Cover art for an eBook edition of "The Garden of Paradise".

"The Garden of Paradise" (Danish: "Paradisets Have") is a short fantasy story for children by the Danish author Hans Christian Andersen. It was first published on October 19, 1839, along with "The Flying Trunk" and "The Storks", in the anthology Fairy Tales Told for Children, New Collection, Second Booklet, 1839.

The story's protagonist is a young prince who becomes the first human being to visit the Garden of Paradise since Adam and Eve were banished from it, as related in the Biblical Book of Genesis. The fairy princess, who lives in the Garden of Paradise, tells the prince that he can stay there forever but only on the condition that he is able to resist temptation.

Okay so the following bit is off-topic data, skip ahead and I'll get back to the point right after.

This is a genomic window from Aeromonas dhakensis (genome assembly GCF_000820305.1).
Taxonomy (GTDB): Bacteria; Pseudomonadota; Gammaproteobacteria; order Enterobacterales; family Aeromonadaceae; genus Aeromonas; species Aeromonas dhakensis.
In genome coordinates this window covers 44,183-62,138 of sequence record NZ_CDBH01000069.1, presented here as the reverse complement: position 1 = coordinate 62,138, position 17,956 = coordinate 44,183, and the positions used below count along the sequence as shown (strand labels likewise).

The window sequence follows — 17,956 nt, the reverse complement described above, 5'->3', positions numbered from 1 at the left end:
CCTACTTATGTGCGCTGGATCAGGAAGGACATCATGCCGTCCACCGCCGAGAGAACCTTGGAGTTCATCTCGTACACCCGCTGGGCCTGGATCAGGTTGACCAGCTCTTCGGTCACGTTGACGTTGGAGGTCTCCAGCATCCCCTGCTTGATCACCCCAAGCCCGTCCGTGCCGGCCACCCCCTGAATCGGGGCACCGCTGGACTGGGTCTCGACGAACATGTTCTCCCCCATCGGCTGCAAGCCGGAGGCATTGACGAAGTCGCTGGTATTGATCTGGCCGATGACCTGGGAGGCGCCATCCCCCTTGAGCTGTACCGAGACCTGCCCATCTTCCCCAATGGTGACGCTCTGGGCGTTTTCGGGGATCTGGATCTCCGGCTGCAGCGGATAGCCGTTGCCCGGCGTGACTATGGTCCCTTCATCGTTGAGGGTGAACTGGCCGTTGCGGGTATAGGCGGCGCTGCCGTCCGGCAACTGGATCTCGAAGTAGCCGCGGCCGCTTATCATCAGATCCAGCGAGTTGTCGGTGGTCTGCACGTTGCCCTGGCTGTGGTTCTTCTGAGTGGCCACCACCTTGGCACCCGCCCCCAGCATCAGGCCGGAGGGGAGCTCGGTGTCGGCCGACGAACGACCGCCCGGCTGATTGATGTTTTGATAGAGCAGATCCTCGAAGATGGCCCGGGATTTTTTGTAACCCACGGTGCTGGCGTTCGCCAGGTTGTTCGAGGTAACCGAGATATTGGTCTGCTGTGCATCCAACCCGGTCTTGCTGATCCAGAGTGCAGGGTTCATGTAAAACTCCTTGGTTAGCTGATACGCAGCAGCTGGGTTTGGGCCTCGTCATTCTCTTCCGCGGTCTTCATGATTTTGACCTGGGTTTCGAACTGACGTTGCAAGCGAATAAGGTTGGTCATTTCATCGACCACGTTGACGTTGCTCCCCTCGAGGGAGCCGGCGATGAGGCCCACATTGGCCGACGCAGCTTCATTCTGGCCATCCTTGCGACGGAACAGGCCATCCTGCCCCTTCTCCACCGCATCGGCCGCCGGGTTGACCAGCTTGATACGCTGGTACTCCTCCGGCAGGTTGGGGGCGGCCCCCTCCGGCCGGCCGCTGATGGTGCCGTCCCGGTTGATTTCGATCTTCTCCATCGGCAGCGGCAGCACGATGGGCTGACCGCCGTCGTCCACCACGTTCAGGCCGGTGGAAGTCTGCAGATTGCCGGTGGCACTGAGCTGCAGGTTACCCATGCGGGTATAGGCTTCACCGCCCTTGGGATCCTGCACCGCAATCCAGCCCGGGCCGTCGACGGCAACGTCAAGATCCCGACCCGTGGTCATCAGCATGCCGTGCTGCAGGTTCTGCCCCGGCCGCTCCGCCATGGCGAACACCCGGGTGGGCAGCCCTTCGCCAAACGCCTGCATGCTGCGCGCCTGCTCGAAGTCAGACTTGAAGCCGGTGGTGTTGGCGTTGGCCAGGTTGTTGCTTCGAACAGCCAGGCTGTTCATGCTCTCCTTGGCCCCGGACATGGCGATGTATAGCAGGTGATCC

There is a young prince who has a better library than anyone else in the world. From his many books, he has learned about every country on Earth. He finds, however, that all of his books are lacking in information on one subject, that of the Garden of Paradise. The prince becomes greatly interested in the Garden of Paradise. He deeply regrets that, according to the Bible, mankind was banished from it. He also believes that, if he had been there, he would have been able to stop Adam and Eve from picking and eating the forbidden fruit from the Tree of Knowledge of Good and Evil and could have prevented sin from coming into the world.